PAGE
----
I think showing the data, showing the trends, and also our ability to cut that information by different groups has opened up a conversation — especially around inclusion and diversity — that I would say that many leaders were not prepared to do or to have prior to 2020. It takes the conversation from *I* and *we* to something broader, like, these are the trends that you're seeing, and then we can tie those trends to the other labor trends — like 57% of people are open to looking for a new job in the next year. And that then ties the stat to the health of a business.
I oftentimes get the question of, all right, sure, flexibility, choice — where is that going to go when we hit an economic downturn? My argument is that you actually need to double down on what your top talent wants in order to stay relevant, in order to succeed, especially during economic uncertainty. That argument around talent is one people are receptive to right now .
What we've seen consistently through the data is that people want flexibility in where they work, but more importantly, people want flexibility in when they work. What we see from our data is around 80% of people who want flexibility in where they work and about 94% want flexibility in when they work. That data has stayed very consistent quarter after quarter.
So that opens up the conversation about schedule flexibility — but then the response is well, we have too many meetings, or I need my team to work synchronously, so I don't know if I can do schedule flexibility.
We're seeing pretty high levels of burnout quarter over quarter as well in our data and in particular, that's hitting middle managers. It's hitting women. It's hitting caregivers. Then we have a conversation about schedule flexibility and how that helps with burnout. People have more autonomy in their jobs, they're less likely to feel, I mean, this is one solution among many, but they're less likely to feel burnt out rather than sitting in front of their computers day after day in front of their screens on meetings because they feel like they need to do that. But I think we're still in the early days of leaders embracing that trend.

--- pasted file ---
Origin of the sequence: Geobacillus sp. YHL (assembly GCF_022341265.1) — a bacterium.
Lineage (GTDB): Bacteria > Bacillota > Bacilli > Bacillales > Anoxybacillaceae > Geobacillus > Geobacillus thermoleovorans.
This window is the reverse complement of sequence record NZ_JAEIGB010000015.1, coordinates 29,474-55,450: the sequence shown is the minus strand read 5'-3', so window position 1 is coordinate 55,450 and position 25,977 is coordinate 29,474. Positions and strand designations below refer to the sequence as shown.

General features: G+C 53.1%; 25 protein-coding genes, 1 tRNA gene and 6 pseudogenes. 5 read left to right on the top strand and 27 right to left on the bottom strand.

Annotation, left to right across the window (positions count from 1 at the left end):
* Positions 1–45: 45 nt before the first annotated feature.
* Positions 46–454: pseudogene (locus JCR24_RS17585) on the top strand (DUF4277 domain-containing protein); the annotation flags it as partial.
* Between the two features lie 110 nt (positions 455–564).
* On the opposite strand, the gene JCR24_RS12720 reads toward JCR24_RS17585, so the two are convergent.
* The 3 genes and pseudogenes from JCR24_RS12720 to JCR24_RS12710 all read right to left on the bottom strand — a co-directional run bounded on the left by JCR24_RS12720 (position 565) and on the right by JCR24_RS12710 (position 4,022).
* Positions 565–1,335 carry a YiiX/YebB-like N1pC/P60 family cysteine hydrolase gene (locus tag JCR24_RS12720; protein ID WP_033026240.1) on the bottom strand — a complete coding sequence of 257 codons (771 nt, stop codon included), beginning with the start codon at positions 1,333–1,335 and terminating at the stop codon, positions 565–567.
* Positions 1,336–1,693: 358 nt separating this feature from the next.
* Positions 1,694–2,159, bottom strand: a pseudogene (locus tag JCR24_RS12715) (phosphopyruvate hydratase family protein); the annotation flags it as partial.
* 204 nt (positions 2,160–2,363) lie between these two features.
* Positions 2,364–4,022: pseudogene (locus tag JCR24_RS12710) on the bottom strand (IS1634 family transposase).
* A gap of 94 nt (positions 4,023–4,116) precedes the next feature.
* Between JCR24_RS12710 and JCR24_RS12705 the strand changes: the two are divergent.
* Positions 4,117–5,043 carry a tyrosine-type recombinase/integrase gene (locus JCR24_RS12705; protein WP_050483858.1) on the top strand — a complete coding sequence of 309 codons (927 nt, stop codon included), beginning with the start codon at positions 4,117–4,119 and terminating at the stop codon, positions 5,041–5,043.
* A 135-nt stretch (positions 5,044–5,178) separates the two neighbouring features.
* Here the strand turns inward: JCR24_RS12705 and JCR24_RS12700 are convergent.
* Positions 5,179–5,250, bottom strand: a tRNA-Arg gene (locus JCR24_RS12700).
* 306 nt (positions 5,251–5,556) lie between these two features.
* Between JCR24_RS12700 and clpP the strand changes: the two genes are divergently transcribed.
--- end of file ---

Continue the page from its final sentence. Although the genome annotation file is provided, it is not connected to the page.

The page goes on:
Do you think bosses are surprised by the percentage of people who are looking for new jobs?
There's been ample dialogue about the Great Resignation, but that doesn't necessarily open up eyes as much as, hey, according to our data, if people don't have flexibility in how they work, then they're even more likely to look for a new job in the next year. And that helps elevate the conversation about flexibility from just where you work, to yes, when you work, and ultimately you work — leading with trust rather than power, and leading with more choice rather than predetermined ways of working that have been rooted in anachronistic norms.
What do you see developing when it comes to workplace equity — both gender equity and racial equity — over the course of the last few years?
What we've seen from the data — from May 2021 to today — is that the sense of belonging scores have continued to rise among employees of color in the US. We've seen a slight decline among white employees during that time. When we first saw this data in 2020, we said, "Well, that's interesting. People are not in the office every single day, but employees of color are feeling a higher sense of belonging. Why is that?"
As we dug more into the data, we talked more about code-switching — which is the act of changing the way you dress, the way that you act, the way that you speak, the foods that you eat in order to fit into the prevailing norm that's largely been shaped by white male executives.
Being able to work flexibly means that you're often closer to your communities and your family, but it also means you don't have to code-switch every single day when you walk into the office. It means that you can focus more on the work at hand rather than wondering who's sitting with whom at the cafeteria or how you're going to fit into that happy hour. I’ve personally had that experience, and I have to say that I’ve worked in very inclusive environments, or environments that are “all-embracing,” and I still felt that need to code-switch every single day as a working mother and as well as an employee of color. I personally have found myself being able to more of an authentic leader (and employee) when I’ve been given more choice in terms of how I work.